If you receive this letter, remember it is from a friend in fine health and good spirits, yet he is a noble-heated and useful and subject to the insults of a people he hates worse than he possibly could describe. A people that has murdered his only brother in cold blood and butchered his father, himself having been driven before the bayonet many hundred miles and that too without a blanket or coat to shield him from the weather, fed on the refuse flour that was full of bugs and worms with a small quantity of beef. He reached this castle not to cease his daily labors or to increase his rations under a guard with more authority than an overseer driving his Negroes.
Our chains were then examined again and again riveted and ourselves examined with as much contempt as they possibly could contrive or invent to show their authority. This somewhat surprised me and on looking around–what did I see—a company of soldiers sulked in a corner of the house with loaded guns and a canon. Another company in like manner with muskets ready to fire on a parcel of us, armed men from the tops of the surrounding houses, not daring to face free but timid men.
I would say that we are to see hard times. When we shall get out God only knows. My only hope is an exchange of prisoners, things grow daily worse and more gloomy.
I see in the (New Orleans) Pickayune a proposition of Santa Anna through Roberson. The worse man that Texas ever had within her borders. Say to him for me that his blood shall atone for his conduct toward us. His conduct is the sole cause of our lengthy confinement here in this hell.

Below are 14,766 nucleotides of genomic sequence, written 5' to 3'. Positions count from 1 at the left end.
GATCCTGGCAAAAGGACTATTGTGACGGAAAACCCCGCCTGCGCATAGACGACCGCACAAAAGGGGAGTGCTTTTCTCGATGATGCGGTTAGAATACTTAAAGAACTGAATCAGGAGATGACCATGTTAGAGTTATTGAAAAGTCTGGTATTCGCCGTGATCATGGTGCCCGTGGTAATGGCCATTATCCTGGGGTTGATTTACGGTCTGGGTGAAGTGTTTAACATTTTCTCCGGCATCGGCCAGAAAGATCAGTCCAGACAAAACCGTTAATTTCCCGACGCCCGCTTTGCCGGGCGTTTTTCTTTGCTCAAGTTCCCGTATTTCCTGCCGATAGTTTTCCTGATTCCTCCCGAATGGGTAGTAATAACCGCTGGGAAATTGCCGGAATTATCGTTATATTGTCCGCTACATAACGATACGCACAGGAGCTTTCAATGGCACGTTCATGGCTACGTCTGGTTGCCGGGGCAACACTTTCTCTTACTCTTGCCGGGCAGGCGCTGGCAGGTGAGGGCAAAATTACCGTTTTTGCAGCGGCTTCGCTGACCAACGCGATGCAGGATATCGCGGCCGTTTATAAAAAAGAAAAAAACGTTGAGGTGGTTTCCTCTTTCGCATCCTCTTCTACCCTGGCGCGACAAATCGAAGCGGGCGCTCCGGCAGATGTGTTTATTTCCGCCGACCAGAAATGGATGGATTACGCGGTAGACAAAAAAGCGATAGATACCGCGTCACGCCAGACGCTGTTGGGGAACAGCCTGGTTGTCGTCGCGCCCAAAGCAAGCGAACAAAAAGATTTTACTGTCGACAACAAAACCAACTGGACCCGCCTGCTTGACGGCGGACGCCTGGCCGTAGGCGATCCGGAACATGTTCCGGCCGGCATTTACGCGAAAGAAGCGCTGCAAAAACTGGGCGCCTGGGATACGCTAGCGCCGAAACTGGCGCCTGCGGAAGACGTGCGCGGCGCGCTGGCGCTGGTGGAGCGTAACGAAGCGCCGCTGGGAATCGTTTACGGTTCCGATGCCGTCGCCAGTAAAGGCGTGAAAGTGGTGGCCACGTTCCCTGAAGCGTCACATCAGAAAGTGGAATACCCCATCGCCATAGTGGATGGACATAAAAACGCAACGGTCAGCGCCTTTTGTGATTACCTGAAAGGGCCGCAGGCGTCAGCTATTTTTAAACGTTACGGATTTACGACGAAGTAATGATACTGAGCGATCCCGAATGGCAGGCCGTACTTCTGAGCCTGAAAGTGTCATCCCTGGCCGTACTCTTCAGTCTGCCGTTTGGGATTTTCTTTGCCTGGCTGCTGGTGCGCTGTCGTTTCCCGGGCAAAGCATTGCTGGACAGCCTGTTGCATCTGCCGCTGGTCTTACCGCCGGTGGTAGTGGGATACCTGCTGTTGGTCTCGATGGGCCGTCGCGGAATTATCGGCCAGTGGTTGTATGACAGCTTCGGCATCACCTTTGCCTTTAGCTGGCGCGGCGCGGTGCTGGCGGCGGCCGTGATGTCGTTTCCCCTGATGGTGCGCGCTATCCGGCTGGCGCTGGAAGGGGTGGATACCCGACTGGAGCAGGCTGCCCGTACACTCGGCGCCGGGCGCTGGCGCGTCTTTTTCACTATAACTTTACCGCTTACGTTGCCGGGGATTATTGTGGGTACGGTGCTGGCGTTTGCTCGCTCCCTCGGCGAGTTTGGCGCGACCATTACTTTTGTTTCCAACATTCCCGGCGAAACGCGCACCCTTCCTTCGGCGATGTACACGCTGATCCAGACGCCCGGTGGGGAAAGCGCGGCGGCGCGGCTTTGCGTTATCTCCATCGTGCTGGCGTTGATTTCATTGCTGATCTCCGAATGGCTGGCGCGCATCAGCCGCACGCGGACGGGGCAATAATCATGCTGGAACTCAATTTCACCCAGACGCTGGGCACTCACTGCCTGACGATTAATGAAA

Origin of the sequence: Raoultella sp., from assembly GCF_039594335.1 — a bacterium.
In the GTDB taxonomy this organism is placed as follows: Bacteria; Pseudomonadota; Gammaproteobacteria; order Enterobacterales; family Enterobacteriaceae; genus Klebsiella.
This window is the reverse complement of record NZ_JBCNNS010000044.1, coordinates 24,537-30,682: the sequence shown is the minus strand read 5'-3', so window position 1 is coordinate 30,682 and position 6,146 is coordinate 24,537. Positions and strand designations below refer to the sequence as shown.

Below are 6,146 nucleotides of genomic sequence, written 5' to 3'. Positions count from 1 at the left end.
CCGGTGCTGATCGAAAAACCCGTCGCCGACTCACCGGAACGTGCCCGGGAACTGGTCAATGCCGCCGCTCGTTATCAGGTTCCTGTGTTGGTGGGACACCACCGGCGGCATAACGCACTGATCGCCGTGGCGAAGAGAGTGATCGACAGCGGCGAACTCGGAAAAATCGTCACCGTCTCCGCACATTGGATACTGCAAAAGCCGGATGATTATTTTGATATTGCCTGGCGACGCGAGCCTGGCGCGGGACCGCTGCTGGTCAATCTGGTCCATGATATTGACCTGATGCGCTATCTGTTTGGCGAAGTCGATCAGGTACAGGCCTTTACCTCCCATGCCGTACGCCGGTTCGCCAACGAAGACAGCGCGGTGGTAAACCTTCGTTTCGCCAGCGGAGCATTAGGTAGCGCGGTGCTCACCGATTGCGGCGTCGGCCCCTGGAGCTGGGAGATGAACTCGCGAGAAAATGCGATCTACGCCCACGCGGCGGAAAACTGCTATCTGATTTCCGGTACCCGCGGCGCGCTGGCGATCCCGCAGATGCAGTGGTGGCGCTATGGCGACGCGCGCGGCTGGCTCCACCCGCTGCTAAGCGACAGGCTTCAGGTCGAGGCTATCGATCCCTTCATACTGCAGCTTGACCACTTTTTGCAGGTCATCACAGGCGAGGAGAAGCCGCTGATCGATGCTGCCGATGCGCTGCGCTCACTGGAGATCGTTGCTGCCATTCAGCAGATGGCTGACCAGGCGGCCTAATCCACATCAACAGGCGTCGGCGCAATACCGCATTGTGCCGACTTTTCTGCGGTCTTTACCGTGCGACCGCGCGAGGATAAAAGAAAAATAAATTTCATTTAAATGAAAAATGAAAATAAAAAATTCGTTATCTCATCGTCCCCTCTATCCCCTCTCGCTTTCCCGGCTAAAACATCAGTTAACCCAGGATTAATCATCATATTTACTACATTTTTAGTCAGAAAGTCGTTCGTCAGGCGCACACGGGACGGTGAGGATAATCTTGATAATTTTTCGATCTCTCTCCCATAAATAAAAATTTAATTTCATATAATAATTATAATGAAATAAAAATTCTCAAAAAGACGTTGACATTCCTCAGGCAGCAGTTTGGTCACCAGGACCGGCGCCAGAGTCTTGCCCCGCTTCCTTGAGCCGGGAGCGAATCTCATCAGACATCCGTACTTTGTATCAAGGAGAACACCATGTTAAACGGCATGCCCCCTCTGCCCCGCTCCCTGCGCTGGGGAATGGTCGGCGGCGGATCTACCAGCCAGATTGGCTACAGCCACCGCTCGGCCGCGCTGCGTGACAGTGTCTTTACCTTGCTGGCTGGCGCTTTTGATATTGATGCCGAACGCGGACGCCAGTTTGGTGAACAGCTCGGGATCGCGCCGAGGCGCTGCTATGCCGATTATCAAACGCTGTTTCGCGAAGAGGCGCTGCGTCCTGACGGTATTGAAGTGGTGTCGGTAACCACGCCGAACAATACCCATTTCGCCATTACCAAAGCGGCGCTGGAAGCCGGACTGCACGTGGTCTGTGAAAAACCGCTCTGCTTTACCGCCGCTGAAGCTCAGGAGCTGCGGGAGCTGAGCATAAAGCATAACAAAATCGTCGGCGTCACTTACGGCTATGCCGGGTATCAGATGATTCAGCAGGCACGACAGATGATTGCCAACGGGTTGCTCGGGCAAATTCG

If I am fortunate enough, I will give him the sentiment of 9 of the men confined in this prison. It is as follows: Texas should not listen to any proposition that Santa Anna should make that they should leave the country as soon as God will let them. My prayer is that she should listen to nothing short of her Independence and if she does that like Sodom and Gomarro she will be burned by a fire from Heaven. If she does I will pay to visit to Texas but it will be only for the purpose of removing my little brother and sister from the country and if I should remain, it would be for the purpose of becoming a rebel on the Rio Grande. I will have revenge or I will die in the attempt.
Say to every body who takes a second thought, that all Santa Anna wants is time to breathe. All that is wanted is a rapid movement on the part of Texas. Yucatan is going I hear. The last report is that the Mexicans are surrounded and will be compelled to give up their officers. Santa Anna can’t hold out long. That is he must either drop Texas or Yucatan. I hear that Santa Anna narrowly escaped. A soldier struck at him with a knife, but missed his mark.
I made an attempt to escape, but was stopped by my fellow prisoners who thought it would act to their harm. The Mexicans point me out and say I am the worse one in the castle. I have worn hobbles two weeks, been beatten (sic) with their spades and muskets, been callaboosed and everything they could think of to cow me.
You need not write me any more for I think I shall make my escape, there is no hope of release.
Our food gets worse, in the morning we have a half pint of corn meal and some coffee, then work until twelve, then we get a small quantity of potatoes badly sprouted and a small piece of bread. In the evening we are let out at six or seven and our supper is the same as breakfast.”